The low price of petrol is not the biggest incentive for swapping a standard engine for an electric car.
But that might soon change, according to a report by Bloomberg that says electric cars will be cheaper than conventional ones by 2022.
Bloomberg New Energy Finance said that the declining cost in batteries is going to be crucial at bringing the prices down, enabling electric cars to make their mark and become mainstream.
Sales of electric cars will hit 41 million, or a third of the market by 2040, Bloomberg said. That’s almost 90 times the equivalent figure for 2015.
Salim Morsy, senior analyst and author of the study, said the predictions are based on crude oil price recovering to $50 from their current price of around $30 per barrel, then trending back up to $70 a barrel or higher by 2040.
“If the oil price were to fall to $20 and stick there, this would only delay mass adoption of [electric cars] to the early 2030s,” Morsy warned.
“In the next few years, the cost-of-ownership advantage will continue to lie with conventional cars, and we therefore don’t expect [electric cars] to exceed 5 per cent of sales in most markets – except where subsidies make up the difference. However, that cost comparison is set to change radically in the 2020s,” he added.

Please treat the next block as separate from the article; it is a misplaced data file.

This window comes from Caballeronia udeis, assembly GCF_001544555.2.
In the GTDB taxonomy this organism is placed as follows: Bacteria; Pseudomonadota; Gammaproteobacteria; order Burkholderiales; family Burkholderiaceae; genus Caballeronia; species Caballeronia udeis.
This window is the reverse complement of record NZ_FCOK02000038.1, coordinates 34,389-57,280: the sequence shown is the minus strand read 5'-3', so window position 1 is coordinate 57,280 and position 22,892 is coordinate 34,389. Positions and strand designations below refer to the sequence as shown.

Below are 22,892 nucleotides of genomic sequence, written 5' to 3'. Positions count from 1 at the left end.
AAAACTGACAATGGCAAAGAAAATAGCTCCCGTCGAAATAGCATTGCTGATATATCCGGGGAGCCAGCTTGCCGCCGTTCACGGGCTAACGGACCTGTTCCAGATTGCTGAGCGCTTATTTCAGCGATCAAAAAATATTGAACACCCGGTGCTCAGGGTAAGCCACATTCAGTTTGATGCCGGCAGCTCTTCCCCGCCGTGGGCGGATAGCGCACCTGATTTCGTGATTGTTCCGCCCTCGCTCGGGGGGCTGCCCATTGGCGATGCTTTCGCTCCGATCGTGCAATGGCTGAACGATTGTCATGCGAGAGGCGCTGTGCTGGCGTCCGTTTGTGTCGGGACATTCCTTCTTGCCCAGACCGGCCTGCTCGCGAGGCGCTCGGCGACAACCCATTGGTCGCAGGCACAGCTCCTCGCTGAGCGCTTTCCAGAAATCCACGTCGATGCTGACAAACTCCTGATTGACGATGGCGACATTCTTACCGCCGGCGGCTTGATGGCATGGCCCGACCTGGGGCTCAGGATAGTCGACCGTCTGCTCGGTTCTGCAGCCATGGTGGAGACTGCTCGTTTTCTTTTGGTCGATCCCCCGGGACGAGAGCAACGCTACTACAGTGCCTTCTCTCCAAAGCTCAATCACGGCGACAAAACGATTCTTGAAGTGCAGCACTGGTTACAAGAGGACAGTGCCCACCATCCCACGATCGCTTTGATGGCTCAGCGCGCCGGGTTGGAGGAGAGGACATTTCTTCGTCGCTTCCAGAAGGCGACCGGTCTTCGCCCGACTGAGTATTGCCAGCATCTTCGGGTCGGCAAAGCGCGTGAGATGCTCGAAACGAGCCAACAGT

The growth of the electric cars could have a dramatic effect on oil, according to the report.
Electric vehicles could displace oil demand of 2 million barrels a day as early as 2023. That would create a glut of oil equivalent to levels that triggered the 2014 oil crisis, the report said.
Four towns and cities have been given a share of a £40 million fund to promote the uptake of plug-in electric cars in the UK.
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Sales of alternatively fuelled vehicles rose by 40 per cent from the previous year to 72,775 in 2015 – a market share of 2.8 per cent – according to figures from the Society of Motor Manufacturers and Traders. This included plug-in hybrid sales more than doubling, while pure electric cars were up by around 50 per cent.
“The UK is a world leader in the uptake of low-emission vehicles and our long-term economic plan is investing £600 million by 2020 to improve air quality, create jobs and achieve our goal of every new car and van in the UK being ultra-low emission by 2040,” said Patrick McLoughlin, secretary of state for transport.